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Growth Hormone and Prolactin in Unipolar and Bipolar Depressed Patients: Responses to Hypoglycemia and L-Dopa
EDWARD J. SACHAR; ANDREW G. FRANTZ; NORMAN ALTMAN; JON SASSIN
Am J Psychiatry 1973;130:1362-1367.
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Director, Department of Psychiatry, Bronx Municipal Hospital Center, Eastchester Rd. and Pelham Pkwy., Bronx, N.Y. 10461, and Professor of Psychiatry, Albert Einstein College of Medicine, Bronx, N.Y.

Associate Professor, Department of Medicine, College of Physicians and Surgeons, Columbia University, New York, N.Y.

Assistant Professor of Psychiatry, Albert Einstein College of Medicine at Montefiore Hospital and Medical Center, Bronx, N.Y.

Associate Professor of Neurology, Albert Einstein College of Medicine at Montefiore Hospital and Medical Center, Bronx, N.Y.

1973, The American Psychiatric Association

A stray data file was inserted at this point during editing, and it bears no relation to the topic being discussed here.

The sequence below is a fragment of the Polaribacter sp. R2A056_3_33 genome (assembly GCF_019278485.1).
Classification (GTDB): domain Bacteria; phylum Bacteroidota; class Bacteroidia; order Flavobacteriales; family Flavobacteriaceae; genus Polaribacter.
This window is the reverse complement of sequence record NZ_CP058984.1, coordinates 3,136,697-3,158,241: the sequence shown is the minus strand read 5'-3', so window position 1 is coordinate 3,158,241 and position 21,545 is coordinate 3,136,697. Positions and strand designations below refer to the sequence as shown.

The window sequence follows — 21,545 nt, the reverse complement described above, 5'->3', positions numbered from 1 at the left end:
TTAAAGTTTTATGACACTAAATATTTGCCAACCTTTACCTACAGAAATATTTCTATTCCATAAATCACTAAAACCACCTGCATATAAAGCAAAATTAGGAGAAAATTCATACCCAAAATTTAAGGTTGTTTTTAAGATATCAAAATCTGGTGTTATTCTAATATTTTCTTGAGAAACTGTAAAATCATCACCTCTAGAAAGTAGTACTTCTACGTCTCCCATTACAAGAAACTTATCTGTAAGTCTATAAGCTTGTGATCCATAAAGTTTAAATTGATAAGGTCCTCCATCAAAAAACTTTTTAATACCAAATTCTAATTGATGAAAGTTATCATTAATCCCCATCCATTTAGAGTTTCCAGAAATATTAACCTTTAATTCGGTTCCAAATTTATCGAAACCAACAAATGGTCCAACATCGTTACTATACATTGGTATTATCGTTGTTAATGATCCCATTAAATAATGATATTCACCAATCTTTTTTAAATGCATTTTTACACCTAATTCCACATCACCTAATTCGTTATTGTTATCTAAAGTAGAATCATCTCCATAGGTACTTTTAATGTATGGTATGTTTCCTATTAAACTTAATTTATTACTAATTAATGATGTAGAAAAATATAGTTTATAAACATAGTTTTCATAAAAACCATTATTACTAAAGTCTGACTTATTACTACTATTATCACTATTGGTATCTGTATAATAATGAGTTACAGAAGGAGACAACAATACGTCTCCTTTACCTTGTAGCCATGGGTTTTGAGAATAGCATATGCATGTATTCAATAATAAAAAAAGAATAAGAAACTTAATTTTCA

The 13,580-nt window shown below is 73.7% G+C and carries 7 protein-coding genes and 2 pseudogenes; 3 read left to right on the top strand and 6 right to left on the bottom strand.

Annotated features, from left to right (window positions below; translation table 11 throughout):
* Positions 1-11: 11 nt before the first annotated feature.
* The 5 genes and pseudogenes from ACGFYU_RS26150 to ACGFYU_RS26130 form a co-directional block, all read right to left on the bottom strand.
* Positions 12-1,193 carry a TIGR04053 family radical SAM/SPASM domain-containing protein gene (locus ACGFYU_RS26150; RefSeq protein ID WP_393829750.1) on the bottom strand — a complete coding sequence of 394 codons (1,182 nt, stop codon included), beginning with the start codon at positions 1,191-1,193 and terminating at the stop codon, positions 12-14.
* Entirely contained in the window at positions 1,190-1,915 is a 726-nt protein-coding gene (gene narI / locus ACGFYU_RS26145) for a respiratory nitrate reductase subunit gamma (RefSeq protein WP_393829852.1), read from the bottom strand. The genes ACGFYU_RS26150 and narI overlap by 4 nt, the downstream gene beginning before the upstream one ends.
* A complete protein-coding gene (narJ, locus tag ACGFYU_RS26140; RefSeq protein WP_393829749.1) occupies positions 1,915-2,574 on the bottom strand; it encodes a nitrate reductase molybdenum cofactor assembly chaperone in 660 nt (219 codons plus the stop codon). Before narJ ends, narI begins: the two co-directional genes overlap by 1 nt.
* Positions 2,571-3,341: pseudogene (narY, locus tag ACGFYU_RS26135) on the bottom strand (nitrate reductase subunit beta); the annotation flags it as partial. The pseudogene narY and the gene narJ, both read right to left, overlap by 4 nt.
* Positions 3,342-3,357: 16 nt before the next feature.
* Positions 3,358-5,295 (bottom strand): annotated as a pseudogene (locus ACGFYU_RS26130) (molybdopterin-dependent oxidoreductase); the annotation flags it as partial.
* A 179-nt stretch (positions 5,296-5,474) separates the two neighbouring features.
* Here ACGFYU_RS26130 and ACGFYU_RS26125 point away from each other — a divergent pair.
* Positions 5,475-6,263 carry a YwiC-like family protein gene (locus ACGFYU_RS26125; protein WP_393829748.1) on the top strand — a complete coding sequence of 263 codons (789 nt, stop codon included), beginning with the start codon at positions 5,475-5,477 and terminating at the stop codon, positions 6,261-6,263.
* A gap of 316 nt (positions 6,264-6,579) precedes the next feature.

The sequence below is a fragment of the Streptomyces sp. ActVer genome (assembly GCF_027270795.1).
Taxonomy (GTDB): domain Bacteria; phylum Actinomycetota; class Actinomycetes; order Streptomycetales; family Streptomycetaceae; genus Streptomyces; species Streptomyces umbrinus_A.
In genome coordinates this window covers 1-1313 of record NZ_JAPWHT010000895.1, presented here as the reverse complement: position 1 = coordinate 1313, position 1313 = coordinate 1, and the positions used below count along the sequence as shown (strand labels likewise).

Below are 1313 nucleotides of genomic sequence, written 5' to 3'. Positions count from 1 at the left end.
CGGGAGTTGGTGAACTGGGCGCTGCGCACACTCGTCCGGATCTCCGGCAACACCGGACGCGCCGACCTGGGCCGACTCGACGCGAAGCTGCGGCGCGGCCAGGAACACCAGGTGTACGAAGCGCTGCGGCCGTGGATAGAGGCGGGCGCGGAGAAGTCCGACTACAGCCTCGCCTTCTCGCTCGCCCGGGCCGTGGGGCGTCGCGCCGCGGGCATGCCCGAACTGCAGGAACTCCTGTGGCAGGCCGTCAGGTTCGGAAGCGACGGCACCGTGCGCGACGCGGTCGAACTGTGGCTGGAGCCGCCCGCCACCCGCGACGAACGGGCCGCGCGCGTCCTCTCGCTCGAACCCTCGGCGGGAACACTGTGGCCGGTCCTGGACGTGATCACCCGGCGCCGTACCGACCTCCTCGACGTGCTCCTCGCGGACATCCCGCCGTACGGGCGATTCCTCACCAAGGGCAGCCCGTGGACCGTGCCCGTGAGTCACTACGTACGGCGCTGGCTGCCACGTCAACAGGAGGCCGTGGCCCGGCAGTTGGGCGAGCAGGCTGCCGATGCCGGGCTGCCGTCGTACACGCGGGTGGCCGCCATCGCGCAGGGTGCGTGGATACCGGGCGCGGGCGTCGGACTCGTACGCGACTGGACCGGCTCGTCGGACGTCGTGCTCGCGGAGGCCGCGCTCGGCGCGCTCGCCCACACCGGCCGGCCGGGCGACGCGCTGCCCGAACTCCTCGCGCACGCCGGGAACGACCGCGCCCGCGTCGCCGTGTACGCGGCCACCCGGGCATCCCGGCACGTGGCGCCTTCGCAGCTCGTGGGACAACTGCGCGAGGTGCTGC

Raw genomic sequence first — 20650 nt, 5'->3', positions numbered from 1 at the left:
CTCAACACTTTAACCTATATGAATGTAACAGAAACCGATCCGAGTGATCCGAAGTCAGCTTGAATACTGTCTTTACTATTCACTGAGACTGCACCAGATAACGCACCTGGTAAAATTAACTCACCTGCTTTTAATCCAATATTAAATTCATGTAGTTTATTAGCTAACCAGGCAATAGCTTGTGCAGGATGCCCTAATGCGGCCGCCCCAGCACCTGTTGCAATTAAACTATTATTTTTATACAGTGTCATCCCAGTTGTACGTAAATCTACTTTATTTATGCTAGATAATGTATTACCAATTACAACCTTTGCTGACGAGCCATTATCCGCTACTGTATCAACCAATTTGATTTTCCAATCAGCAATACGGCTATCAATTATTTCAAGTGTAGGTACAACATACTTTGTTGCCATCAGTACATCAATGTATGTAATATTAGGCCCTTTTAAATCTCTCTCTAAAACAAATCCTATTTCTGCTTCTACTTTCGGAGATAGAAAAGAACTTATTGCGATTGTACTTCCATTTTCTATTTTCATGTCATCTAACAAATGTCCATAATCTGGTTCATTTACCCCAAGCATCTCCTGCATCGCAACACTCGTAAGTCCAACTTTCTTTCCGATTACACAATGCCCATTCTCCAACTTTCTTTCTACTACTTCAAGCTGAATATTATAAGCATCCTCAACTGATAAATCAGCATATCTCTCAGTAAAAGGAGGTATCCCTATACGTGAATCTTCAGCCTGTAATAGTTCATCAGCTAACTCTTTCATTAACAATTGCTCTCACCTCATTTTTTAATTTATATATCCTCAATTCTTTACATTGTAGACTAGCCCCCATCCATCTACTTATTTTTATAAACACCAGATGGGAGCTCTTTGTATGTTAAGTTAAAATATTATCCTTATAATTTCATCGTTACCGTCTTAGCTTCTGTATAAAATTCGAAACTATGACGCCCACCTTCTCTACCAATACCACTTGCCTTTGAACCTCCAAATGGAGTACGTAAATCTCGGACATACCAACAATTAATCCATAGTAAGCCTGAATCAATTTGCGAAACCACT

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Abstract

In response to both insulin-induced hypoglycemia and the ingestion of 500 mg. of L-dopa, unipolar depressed patients (most of whom were postmenopausal women) secreted significantly less growth hormone (GH) than did normal subjects or bipolar depressed patients in the same age range (45 to 70 years). Prolactin responses to L-dopa were normal for nearly all subjects. Since it is believed that prolactin responses to L-dopa are mediated by brain dopamine and GH responses by brain norepinephrine, the data tend to support the hypothesis that there is a disturbance of brain norepinephrine metabolism in unipolar depressive illness. However, further study is needed to determine the effects of the menopause on GH secretion.

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